The COVID-19 pandemic has brought dramatic changes to everyone’s
lives and daily routines, including the operation of the food bank at the Kendalwood
Seventh-day Adventist Church in Whitby, Ont.
novel coronavirus outbreak, the Kendalwood food bank was a place of warmth for
both staff and clients. Routine days began with staff worship and then
preparation to unload and organize goods that would come from the Feed the Need
truck. Staff members were always equipped with gloves as they served and
participated in the regularly anticipated sit-down lunches. In the evenings,
clients would come in to pick up their boxes of goods.
always greeted with smiles and hugs, and an offer to have their blood pressure
checked and receive counsel on health by volunteer nurses. Warm soups and pizza
from Domino’s Pizza were also given. If clients wanted someone to talk to or
pray with, volunteers were available. Birthday and anniversary celebrants were
sung to. Then, COVID-19 came and everything changed.
March 16, Marcia White, director of the Kendalwood food bank, was given notice
that while the food bank could still operate, logistics were changing by the
hour, so protocols would need to change just as quickly.
of Whitby, Maleeha Shahid, contacted the food bank to ask how she could help. Marcia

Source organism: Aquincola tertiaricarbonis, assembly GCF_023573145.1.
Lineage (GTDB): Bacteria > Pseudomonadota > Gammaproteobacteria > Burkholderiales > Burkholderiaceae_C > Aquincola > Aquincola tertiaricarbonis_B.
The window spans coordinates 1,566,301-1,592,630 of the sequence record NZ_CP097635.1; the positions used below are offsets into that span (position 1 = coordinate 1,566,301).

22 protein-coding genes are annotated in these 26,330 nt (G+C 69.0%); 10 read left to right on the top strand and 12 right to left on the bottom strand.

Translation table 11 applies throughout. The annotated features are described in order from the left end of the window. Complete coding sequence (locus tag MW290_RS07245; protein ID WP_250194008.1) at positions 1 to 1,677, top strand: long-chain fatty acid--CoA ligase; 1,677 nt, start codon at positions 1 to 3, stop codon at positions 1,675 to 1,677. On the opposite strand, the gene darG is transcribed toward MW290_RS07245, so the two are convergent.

communicated the food bank’s needs and Coun. Maleeha provided contacts that
could assist. Whitby’s mayor, Don
Mitchell, dropped off masks so that food bank staff could protect themselves.
Further, Coun. Shahid not only volunteered her time at the food bank but also
took much needed supplies, such as individual bags for packing groceries,
diapers, oils, rice, and much more. Shahid even helped to promote the food bank
by creating a video outlining the food bank’s needs, which has been posted on
YouTube. Within minutes of the video being posted, the food bank began
receiving items from the community.
Now the Kendalwood food bank’s new normal includes daily
disinfection of working areas, including tables and railings, by a volunteer.
In addition, the volunteer must restock the disinfecting table at the food bank’s
entrance with sanitizer and masks. Volunteers must sanitize and mask themselves
upon entry, then go downstairs, where they do a thorough handwashing, get their
temperature checked, put on gloves, and finally sign in with their temperature recorded.
The food bank now
uses different areas of the Kendalwood church to reduce close contact of staff
and establish social distancing. Instead of having clients pack their boxes, food
bank staff pack bags and give them to clients in the order they arrive. The food
bank’s new system resembles a drive-through pickup service. Deliveries are made
to seniors and clients in quarantine.
In general, all
clients are very thankful that they are able to continue receiving food. The
food bank has noticed that everyone has been more giving since the pandemic. In
fact, the Kendalwood food bank states that it has received the most food in their
entire operational history! And not only has more food been donated, but better-quality
food. The number of clients has increased by 40 percent, but the food bank
thanks God for the ability to supply most of their needs, with 75 percent of
the boxes having perishable food items (fresh fruits and vegetables, eggs,
yogurts, milk, cheese, and butter).
Overall, the COVID-19 pandemic has brought devastation to many, but it has also brought out the best in many more.
—Marcia White, director, Kendalwood Foodbank